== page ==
film, Movie Crash Course Review, movies

The Magnificent Ambersons (1942)

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While my intent is to watch everything in chronological order, every once in a while I get a chance to see something in a theater, if I’m willing to jump ahead a few years on the schedule.  Thus – 1942’s Magnificent Ambersons, Orson Welles’ adaptation of Booth Tarkington’s novel about a Midwest family’s downfallDespite its Indiana setting, it felt strangely like a Southern Gothic story (I joked to Alex when I got home – “who wrote that screenplay, Orson Welles or Tennessee Williams?”).

Things kick off in the dawn of the 20th Century, when Eugene Morgan – a poor aspiring inventor, working on a new kind of car – is wooing the lovely Isabel Amberson, daughter of the richest family in town. She actually likes him too, but then snubs him after a grand romantic gesture he’s planned goes wrong (he’s trying to serenade her under her window and trips and falls on his cello).  She marries the much more sensible Wilbur Minafer instead, pouring all her affection into her only son George – thoroughly spoiling him in the process.  Eugene leaves town to save face, marrying someone else and pursuing his inventions.

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Twenty years later, Eugene comes back.  He’s now wealthy (his car design is paying off), a father to a charming daughter, and a widower.  The pair turn up as guests to a ball at the Amberson manse, which still is home to Isabel, Wilbur and George, along with the Amberson patriarch and Wilbur’s spinster sister Fanny.  Eugene and Isabel realize they still have the same chemistry, but George – who is ignorant of his mother’s prior history with Eugene – isn’t impressed by him.  Eugene’s daughter Lucy, however, is another matter, and he sets out to woo her.  But the closer he gets to Lucy, the more he dislikes Eugene – especially after Wilbur dies, and Eugene and Isabel start to contemplate renewing their own relationship.  To further complicate things, Aunt Fanny has been harboring a crush on Eugene since she was a girl, and sees in George a chance to finally turn Eugene’s affections her way instead.

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The original novel was part of a trilogy about the effects of industrial and scientific progress on small-town America. Welles’ film does touch on that somewhat – George snubs the notion of “a horseless carriage” repeatedly in the film, and there’s an extended sequence where George has taken Lucy out for a carriage ride, but are thrown by the horse and get rescued by Eugene, out for his own ride with Isabel and Fanny.  But the complex web of relationships takes much more of the focus, and has a much stronger impact on the Ambersons’ dynastic collapse.  Nearly everyone seems to be wrestling with a pair of conflicting forces – with George, his affections for Lucy and his mother run into his dislike of Eugene. Lucy’s affection for George runs into her distaste for his rich-kid habits. Isabel is torn between love of her son and love of Eugene.  Fanny is caught between a lifelong grudge against George and seeing him as a potential ally.  Eugene seems to have the most straightforward story in the whole mess – he loves Isabel and he loves his daughter, and he wants both to be happy; George is his only obstacle in both cases.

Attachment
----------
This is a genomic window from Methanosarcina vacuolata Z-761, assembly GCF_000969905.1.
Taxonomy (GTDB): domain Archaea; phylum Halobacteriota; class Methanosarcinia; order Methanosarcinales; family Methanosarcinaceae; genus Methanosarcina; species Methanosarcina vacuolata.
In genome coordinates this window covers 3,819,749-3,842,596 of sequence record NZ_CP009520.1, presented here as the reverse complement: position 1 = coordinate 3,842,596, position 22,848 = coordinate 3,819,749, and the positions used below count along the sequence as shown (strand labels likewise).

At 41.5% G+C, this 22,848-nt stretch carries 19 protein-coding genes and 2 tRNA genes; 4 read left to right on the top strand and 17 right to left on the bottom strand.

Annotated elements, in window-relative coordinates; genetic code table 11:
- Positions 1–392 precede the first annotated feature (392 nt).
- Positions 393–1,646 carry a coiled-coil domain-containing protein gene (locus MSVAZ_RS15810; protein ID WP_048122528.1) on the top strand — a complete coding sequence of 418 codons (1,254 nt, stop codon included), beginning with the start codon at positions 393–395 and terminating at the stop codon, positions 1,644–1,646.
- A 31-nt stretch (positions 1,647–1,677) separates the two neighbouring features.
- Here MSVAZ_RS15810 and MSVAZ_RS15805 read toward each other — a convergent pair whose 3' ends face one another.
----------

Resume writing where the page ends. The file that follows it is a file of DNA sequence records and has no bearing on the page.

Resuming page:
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I was especially struck by how the film looked. The Amberson house may be the grandest one in town, but everything seemed cluttered, fusty and dour; the ceilings all too low, furniture too showy, rooms too gaudy.  It was a notable change from the spacious, bright sets for Mr. Deeds Goes to Town and Top Hat, in particular – there are scenes set in mansions for those films as well, but they’re bright, spacious Art Deco fantasies with immensely high ceilings.  The Ambersons’ rooms are all dark and claustrophobic – no doubt intentionally, as it forces the characters close together so they can tear each other apart that much more easily.  One of the most light-filled scenes comes in a train station, when George’s uncle Jack is finally taking his leave of the family; he literally walks off into a pool of light, leaving George behind in the dark.  I have yet to see if this is an affectation of Welles’, but it definitely suits the story.

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Speaking of Welles and Magnificent Ambersons – I would be remiss in overlooking the biggest story from this film’s production history. Welles’ original vision for the film was longer, and had a different ending – Welles wasn’t a fan of the redemptive arc the story ultimately gave George, and shot something more severe. But when he was just about done editing, Welles was recruited by the U.S. State Department to make a film in South America, to drum up Latin American support for the Allied forces during World War II.   Welles finished a rough cut of Ambersons, turned the reins over to his colleague Robert Wise and head south.   The studio screened the film for a test audience, with decidedly mixed results. But instead of consulting with Welles, the studio dealt directly with Wise – giving him a hefty list of cuts and ordering a rewrite of the ending in keeping with the novel.  Welles was understandably upset, but his contract gave the studio final say over the film, so he had little recourse.  In all, nearly an hours’ worth of footage was cut from Welles’ original version.   Welles’ colleagues later said that the original cut would have surpassed Citizen Kane as his masterwork; Welles himself was profoundly hurt by what he saw as a betrayal, and his mistrust of the studio system dogged him for the rest of his career.

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